I’m a completely undiscriminating audiobook pushover. Everything except maybe Gilbert Godfried reading Proust, and that’s only a maybe, I’d give four stars to and listen to twice.

  • CP

    By the sound of it, this book confirms my suspicions (and those of many others) that the pre-Civil-War Democratic Party is definitely the best historical model for what the contemporary Republican Party has turned into.

    • LosGatosCA

      Somebody here has posted on occasion that the Republicans have become the party of Calhoun

      • so-in-so

        Strong in the same part of the country, too.

    • JMV Pyro

      It reminds me of this article. The party is different, but the notion that any change to the natural order must be fought using all available means is the same.

  • Bronze

    On the subject of Kansas, I would like to mention that I have seen guys in Topeka and Desoto wearing and flying the confederate flag like it’s no big deal. I know I’m not in touch with the same culture as nearly the entire state since I’ve only ever lived in Johnson County or Lawrence, but the flags just don’t make any sense to me. People in Lawrence seem to like John Brown quite a bit though.

    • Bill Murray

      well quite a few slavers from Missouri settled the Northeast, especially Leavenworth and Atchison, but Topeka and, I would expect, De Soto were anti-slavery back in the day. Of course that likely has little to do with today

      • delazeur

        I think there are a lot of people in the North (I’ve spend my whole life in MT/ID/WA/OR) who don’t have any family connection to the Confederacy but who fly and wear the battle flag primarily as a symbol of their own rebellion against authority. Obviously it’s always white men who do this, so I’m not saying there aren’t any racial overtones, but I do think the relationship white northerners have with the flag is more complicated than simply a racist dog whistle.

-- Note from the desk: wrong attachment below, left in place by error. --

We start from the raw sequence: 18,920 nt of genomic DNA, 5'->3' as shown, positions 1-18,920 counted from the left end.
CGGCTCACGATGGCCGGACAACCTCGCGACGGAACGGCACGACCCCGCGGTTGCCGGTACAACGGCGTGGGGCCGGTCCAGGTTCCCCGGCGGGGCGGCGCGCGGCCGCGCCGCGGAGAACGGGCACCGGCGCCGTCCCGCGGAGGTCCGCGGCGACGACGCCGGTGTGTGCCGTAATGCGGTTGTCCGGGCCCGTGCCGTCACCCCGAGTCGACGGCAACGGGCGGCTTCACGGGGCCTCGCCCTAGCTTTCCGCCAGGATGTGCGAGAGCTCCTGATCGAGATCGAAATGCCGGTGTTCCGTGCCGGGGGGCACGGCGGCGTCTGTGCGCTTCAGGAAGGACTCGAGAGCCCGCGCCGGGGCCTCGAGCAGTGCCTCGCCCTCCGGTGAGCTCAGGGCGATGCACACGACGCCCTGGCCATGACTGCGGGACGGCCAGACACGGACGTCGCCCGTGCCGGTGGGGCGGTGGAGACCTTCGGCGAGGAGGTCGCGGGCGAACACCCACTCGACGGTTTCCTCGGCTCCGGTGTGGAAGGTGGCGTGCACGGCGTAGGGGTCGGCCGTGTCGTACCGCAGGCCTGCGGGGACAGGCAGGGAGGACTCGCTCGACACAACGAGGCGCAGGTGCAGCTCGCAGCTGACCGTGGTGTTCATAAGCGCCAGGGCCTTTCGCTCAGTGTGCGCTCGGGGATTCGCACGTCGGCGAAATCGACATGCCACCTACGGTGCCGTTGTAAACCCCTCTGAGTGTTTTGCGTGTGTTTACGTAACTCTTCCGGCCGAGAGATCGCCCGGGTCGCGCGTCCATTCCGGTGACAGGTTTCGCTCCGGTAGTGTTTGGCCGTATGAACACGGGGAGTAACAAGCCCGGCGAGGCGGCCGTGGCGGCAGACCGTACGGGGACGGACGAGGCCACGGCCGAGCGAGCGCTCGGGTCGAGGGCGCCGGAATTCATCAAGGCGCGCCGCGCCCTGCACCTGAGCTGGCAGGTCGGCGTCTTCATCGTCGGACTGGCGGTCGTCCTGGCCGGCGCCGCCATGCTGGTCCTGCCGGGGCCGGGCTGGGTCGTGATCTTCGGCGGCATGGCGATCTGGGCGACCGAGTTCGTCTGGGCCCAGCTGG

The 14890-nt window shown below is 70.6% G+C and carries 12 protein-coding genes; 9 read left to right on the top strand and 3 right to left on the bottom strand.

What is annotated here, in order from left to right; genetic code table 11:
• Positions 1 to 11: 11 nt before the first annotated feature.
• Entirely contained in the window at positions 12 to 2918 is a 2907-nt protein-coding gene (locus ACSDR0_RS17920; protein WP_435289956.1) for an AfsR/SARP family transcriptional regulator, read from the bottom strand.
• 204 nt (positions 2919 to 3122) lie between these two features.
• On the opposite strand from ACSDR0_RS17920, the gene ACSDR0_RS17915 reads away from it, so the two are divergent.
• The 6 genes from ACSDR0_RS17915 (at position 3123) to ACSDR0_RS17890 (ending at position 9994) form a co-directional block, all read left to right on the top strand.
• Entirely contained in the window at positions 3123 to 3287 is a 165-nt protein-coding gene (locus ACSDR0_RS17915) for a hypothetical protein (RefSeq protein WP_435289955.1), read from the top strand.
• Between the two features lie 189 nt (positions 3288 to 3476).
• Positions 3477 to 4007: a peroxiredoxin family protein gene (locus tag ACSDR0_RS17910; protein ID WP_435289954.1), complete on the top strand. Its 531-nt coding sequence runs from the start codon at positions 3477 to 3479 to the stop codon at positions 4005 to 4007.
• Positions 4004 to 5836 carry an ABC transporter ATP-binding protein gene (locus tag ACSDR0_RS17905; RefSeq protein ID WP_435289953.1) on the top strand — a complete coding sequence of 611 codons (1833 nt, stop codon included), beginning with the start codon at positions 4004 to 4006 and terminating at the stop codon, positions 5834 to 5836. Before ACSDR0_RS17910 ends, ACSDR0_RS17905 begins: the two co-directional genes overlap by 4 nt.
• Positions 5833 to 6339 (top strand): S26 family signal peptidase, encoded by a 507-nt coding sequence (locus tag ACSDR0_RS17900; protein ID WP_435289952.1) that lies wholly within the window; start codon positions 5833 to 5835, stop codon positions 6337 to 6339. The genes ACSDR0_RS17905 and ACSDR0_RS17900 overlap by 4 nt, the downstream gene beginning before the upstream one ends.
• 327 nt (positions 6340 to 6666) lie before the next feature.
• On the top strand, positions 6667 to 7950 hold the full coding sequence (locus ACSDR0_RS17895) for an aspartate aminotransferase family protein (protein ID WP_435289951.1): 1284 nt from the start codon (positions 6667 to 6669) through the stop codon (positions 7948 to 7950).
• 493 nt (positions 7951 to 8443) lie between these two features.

• Mike Furlan

          Which is to say that “the terrorists have won.” You are afraid to confront them on their obvious racism, and are making excuses for them.

        • JG

          oh for sure…

          • galanx

            I used to see them in Western Canada, and by an amazing coincidence they were always worn by racists.

        • CP

          I think the Confederate flag followed the same basic path as the Ku Klux Klan. Originally, it stood for regional and separatist tendencies specific to the South. In the twentieth century, it was rebooted as something nationwide and patriotic.

          The common link between the original and the resurrected versions, of course, is white nationalism.

  • Bootsie

    This is as close as one can come to putting Potter as Dunning-curious. A harsh charge and I’d be curious what you all think of it, as it has been at least 15 years since I’ve read Potter and don’t quite remember the argument.

    The closest I remember Potter reaching anything near the Dunning School is when he points out that for a number of white abolitionists, abolition was not done out of the kindness of their hearts but out of concern for white workers.

  • rwelty